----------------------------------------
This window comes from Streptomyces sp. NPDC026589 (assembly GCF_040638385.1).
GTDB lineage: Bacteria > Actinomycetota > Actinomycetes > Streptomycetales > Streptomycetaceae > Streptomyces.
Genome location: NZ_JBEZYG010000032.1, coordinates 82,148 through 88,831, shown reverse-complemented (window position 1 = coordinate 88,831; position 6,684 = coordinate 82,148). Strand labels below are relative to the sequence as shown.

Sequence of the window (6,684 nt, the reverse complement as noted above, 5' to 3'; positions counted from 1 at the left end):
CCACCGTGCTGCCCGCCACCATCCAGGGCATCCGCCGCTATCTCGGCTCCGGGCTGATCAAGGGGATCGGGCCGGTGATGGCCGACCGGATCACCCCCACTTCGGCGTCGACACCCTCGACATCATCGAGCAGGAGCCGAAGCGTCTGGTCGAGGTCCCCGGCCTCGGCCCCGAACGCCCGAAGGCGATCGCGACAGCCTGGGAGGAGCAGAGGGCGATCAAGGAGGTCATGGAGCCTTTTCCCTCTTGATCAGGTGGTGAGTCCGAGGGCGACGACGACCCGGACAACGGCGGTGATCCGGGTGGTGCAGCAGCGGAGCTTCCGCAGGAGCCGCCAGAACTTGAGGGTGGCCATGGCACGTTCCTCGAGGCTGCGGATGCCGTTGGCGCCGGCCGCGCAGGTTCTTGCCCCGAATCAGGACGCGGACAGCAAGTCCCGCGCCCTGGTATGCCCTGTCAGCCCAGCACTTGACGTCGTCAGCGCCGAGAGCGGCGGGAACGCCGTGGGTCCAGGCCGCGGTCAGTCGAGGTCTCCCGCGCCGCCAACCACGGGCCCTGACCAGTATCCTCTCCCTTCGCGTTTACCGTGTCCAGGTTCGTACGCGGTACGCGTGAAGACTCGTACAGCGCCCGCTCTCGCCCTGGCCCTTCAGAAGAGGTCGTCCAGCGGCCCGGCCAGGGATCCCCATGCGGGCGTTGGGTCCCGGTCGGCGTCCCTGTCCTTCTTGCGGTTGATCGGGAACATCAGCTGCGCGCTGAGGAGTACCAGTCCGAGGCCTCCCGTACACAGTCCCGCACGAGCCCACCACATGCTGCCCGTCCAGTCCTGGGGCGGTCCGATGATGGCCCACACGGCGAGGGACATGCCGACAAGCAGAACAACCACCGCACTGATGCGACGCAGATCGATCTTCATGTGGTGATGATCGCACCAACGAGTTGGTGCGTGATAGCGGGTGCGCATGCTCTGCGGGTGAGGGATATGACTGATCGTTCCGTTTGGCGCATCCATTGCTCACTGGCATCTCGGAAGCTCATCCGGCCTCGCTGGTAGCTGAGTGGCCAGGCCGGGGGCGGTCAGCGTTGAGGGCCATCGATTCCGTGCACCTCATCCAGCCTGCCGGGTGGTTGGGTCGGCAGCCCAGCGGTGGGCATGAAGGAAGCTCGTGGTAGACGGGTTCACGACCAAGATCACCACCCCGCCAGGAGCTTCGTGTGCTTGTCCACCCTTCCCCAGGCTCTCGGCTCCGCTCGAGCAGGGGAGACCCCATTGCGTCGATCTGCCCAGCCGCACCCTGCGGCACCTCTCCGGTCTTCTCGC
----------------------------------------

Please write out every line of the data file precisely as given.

This window comes from Streptomyces sp. NPDC026589 (assembly GCF_040638385.1).
GTDB lineage: Bacteria > Actinomycetota > Actinomycetes > Streptomycetales > Streptomycetaceae > Streptomyces.
Genome location: NZ_JBEZYG010000032.1, coordinates 82,148 through 88,831, shown reverse-complemented (window position 1 = coordinate 88,831; position 6,684 = coordinate 82,148). Strand labels below are relative to the sequence as shown.

Sequence of the window (6,684 nt, the reverse complement as noted above, 5' to 3'; positions counted from 1 at the left end):
CCACCGTGCTGCCCGCCACCATCCAGGGCATCCGCCGCTATCTCGGCTCCGGGCTGATCAAGGGGATCGGGCCGGTGATGGCCGACCGGATCACCCCCACTTCGGCGTCGACACCCTCGACATCATCGAGCAGGAGCCGAAGCGTCTGGTCGAGGTCCCCGGCCTCGGCCCCGAACGCCCGAAGGCGATCGCGACAGCCTGGGAGGAGCAGAGGGCGATCAAGGAGGTCATGGAGCCTTTTCCCTCTTGATCAGGTGGTGAGTCCGAGGGCGACGACGACCCGGACAACGGCGGTGATCCGGGTGGTGCAGCAGCGGAGCTTCCGCAGGAGCCGCCAGAACTTGAGGGTGGCCATGGCACGTTCCTCGAGGCTGCGGATGCCGTTGGCGCCGGCCGCGCAGGTTCTTGCCCCGAATCAGGACGCGGACAGCAAGTCCCGCGCCCTGGTATGCCCTGTCAGCCCAGCACTTGACGTCGTCAGCGCCGAGAGCGGCGGGAACGCCGTGGGTCCAGGCCGCGGTCAGTCGAGGTCTCCCGCGCCGCCAACCACGGGCCCTGACCAGTATCCTCTCCCTTCGCGTTTACCGTGTCCAGGTTCGTACGCGGTACGCGTGAAGACTCGTACAGCGCCCGCTCTCGCCCTGGCCCTTCAGAAGAGGTCGTCCAGCGGCCCGGCCAGGGATCCCCATGCGGGCGTTGGGTCCCGGTCGGCGTCCCTGTCCTTCTTGCGGTTGATCGGGAACATCAGCTGCGCGCTGAGGAGTACCAGTCCGAGGCCTCCCGTACACAGTCCCGCACGAGCCCACCACATGCTGCCCGTCCAGTCCTGGGGCGGTCCGATGATGGCCCACACGGCGAGGGACATGCCGACAAGCAGAACAACCACCGCACTGATGCGACGCAGATCGATCTTCATGTGGTGATGATCGCACCAACGAGTTGGTGCGTGATAGCGGGTGCGCATGCTCTGCGGGTGAGGGATATGACTGATCGTTCCGTTTGGCGCATCCATTGCTCACTGGCATCTCGGAAGCTCATCCGGCCTCGCTGGTAGCTGAGTGGCCAGGCCGGGGGCGGTCAGCGTTGAGGGCCATCGATTCCGTGCACCTCATCCAGCCTGCCGGGTGGTTGGGTCGGCAGCCCAGCGGTGGGCATGAAGGAAGCTCGTGGTAGACGGGTTCACGACCAAGATCACCACCCCGCCAGGAGCTTCGTGTGCTTGTCCACCCTTCCCCAGGCTCTCGGCTCCGCTCGAGCAGGGGAGACCCCATTGCGTCGATCTGCCCAGCCGCACCCTGCGGCACCTCTCCGGTCTTCTCGC